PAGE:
Research Article

Reproductive Biology of Keeled Fish Liza Carinata (Valenciennes, 1836) from Suez Bay, Egypt  

Amira Salah El-Din Hefny1 , Osama Ahmad Abass2 , Magdy M. El-halfawy1 , Mohamed A. Abu El-Regal3 , Amal M. Ramadan1
1 Fish Reproduction and Breeding Lab., Aquaculture Division, National Institute of Oceanography and Fisheries, Suez, Egypt
2 Zoology Department, Faculty of Science, Port Said University, Port Said, Egypt
3 Marine Science Department, Faculty of Science, Port Said University, Port Said, Egypt
Author    Correspondence author
International Journal of Aquaculture, 2016, Vol. 6, No. 5   doi: 10.5376/ija.2016.06.0005
Received: 22 Mar., 2016    Accepted: 12 May, 2016    Published: 07 Nov., 2016
© 2016 BioPublisher Publishing Platform
This is an open access article published under the terms of the Creative Commons Attribution License, which permits unrestricted use, distribution, and reproduction in any medium, provided the original work is properly cited.
Preferred citation for this article:

Hefny A.S E., Abass O.A., Elhalfawy M.M., El-Regal M.A.A., and Ramadan A.M., 2016, Reproductive Biology of Keeled Fish Liza carinata (Valenciennes, 1836) from Suez Bay, Egypt, International Journal of Aquaculture, 6(21): 1-15 (doi: 10.5376/ija.2016.06.0005)


To study the reproductive biology of liza carinata, living samples of this species were collected during the period from November 2012 to October 2013 in Suez Bay. The length weight relationship for female and male was almost strong, but female shows more strong relationship than male. The relation of female was W= 0.012L2.946 (R =0.8745) and for male was W = 0.034L2.569 (R= 0.8024 which indicate that females of L. carinata were isometric growth but males were allometric growth. The minimum and maximum length was recorded for all individuals were (10.5-18.2 cm). Reproductive characteristics of Liza carinata showed that the male reaches first sexual maturity smaller than the female at a total body length of 12.5 cm and 14.3 cm, respectively. Overall sex ratio is 1: 0.97 for males to females. Estimation of GSI and HSI was carried out during the period of collection to determine the spawning behaviour of L. carinata. The gonado-somatic index of males was lower than that of females. Where, the maximum GSI values were recorded in December 8.883 % and 5.788 % for females and males, respectively. The maximum condition factor (K) values was (1.23) in September and (1.21) in August for female and male, respectively. The maturity stages of male and female Liza carinata are morphologically separated according to the changes in shape, size and colour of the gonad in different successive stages. These stages are immature, immature & recovering, developing, maturing, mature, spawning and spent stages. The absolute fecundity of the present species ranged from 24500 to 115258 eggs for fishes in the size ranging from 14 to 18.3 cm in total length. Different points of view which take place in this work show that of the spawning season of Liza arinata in Suez which may be extending from November to March for females and males.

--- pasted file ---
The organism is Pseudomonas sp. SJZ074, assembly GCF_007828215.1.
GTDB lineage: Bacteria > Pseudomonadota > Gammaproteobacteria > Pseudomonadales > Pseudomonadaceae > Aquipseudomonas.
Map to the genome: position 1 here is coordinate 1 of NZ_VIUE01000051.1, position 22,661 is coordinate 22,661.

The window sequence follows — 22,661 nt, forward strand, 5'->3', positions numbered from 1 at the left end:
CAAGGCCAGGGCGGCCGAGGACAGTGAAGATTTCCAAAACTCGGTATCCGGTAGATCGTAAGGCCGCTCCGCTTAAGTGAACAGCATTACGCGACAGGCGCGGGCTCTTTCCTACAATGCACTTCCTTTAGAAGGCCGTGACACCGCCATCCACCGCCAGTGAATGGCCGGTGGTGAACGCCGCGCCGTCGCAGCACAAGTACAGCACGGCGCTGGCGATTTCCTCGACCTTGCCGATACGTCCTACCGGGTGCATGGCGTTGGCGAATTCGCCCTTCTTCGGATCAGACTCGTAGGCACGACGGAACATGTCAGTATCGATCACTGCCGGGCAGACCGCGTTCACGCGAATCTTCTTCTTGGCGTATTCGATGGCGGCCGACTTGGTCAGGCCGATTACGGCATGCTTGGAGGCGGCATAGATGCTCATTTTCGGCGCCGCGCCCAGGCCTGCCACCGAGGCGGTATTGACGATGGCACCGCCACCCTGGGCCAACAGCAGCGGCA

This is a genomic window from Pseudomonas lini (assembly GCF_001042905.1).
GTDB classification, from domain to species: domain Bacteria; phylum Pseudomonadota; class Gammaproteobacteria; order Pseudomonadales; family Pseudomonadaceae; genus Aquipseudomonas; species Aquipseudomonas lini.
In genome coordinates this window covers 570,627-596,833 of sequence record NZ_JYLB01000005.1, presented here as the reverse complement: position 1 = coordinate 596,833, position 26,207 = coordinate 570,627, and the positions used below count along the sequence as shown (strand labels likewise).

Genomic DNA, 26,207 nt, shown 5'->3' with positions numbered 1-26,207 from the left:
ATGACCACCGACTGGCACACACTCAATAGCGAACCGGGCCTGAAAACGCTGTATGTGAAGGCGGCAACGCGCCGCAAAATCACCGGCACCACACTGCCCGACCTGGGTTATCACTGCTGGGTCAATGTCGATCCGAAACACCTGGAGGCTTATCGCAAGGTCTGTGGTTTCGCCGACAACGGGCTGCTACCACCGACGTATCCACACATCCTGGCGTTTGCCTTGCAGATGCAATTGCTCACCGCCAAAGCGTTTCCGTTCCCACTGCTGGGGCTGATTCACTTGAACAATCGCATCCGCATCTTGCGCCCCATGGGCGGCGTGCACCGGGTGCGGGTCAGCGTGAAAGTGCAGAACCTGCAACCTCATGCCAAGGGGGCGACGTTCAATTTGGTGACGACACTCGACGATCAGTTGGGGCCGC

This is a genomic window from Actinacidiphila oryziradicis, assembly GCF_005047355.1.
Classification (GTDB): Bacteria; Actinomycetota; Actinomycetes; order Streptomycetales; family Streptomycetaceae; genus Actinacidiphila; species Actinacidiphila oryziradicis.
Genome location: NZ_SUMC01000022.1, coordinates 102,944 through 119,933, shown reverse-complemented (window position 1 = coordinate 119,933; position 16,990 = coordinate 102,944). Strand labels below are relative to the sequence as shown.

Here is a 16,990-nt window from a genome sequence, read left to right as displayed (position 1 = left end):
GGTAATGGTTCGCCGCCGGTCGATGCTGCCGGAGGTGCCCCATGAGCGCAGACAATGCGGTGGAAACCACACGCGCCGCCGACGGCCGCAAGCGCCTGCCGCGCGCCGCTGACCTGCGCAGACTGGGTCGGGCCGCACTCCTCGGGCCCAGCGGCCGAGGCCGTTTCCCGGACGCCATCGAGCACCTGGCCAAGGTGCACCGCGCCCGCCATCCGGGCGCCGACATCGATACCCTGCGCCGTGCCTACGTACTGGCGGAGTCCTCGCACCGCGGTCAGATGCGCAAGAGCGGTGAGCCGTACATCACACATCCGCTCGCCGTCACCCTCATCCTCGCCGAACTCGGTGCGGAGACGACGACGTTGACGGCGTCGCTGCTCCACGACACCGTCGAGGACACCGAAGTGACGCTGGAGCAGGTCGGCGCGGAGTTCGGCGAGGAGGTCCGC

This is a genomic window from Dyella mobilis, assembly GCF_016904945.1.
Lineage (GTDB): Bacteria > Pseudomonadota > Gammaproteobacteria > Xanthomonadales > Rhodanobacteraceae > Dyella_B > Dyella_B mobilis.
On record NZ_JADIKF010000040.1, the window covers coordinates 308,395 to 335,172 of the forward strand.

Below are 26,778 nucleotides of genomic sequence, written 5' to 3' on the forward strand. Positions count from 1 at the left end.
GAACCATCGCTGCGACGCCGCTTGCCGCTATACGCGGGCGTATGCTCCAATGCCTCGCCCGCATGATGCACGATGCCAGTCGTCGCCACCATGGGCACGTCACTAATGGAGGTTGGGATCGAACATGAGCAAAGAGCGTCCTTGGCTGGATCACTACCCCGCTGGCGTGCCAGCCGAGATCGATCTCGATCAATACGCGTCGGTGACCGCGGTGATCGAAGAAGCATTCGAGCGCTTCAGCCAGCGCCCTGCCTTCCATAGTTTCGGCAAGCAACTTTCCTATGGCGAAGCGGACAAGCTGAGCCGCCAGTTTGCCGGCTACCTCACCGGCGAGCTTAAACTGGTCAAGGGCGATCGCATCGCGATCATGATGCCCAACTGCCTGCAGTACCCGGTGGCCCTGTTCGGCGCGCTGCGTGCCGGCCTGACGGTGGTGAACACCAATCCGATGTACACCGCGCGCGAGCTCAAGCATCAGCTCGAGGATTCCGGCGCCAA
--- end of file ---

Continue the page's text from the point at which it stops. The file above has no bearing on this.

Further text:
Liza carinata; Length-weight; Reproductive biology; Suez Bay

1 Introduction

Family Mugilidae is widely spread and representing an important species for cultivation in fish farms. Mugil species, commonly known as mullets, are pelagic-coastal fishes worldwide distributed. Liza carinata commonly inhabit tropical and warm-temperate estuaries (McDowall, 1988; Blaber, 1997; Pombo et al., 2005). Laffaille et al., 1998; Laffaille et al., 2002; Torras et al., 2000; Cardona, 2001; and Almeida, 2003 indicated that mugilidae play a crucial ecological role where this fish community appears to be particulate organic matter transporter and could play a significant role in the global energy budgets of environment. This fish are valuable food sources and ecologically important as primary consumer at coastal and estuarine food chains, and also very representative species for rearing in fish farms (El-Halfawy, 2004; Katsugawa et al., 2006). In spite of the importance of mullets to fishery resources in the Suez Bay, no management policies have been established to protect this valuable resource in the Bay. L. carinata represented about 18% of the total catch of the Suez Bay during the last ten years (2002 - 2012) (GAFRD, 2012).


Some biological aspects of the species of this family were studied in Suez Bay and Bitter Lakes and different regions such as (Hotos et al., 2000; Ilkyaz et al., 2006; Lawson et al., 2010; El-Ganainy et al., 2014).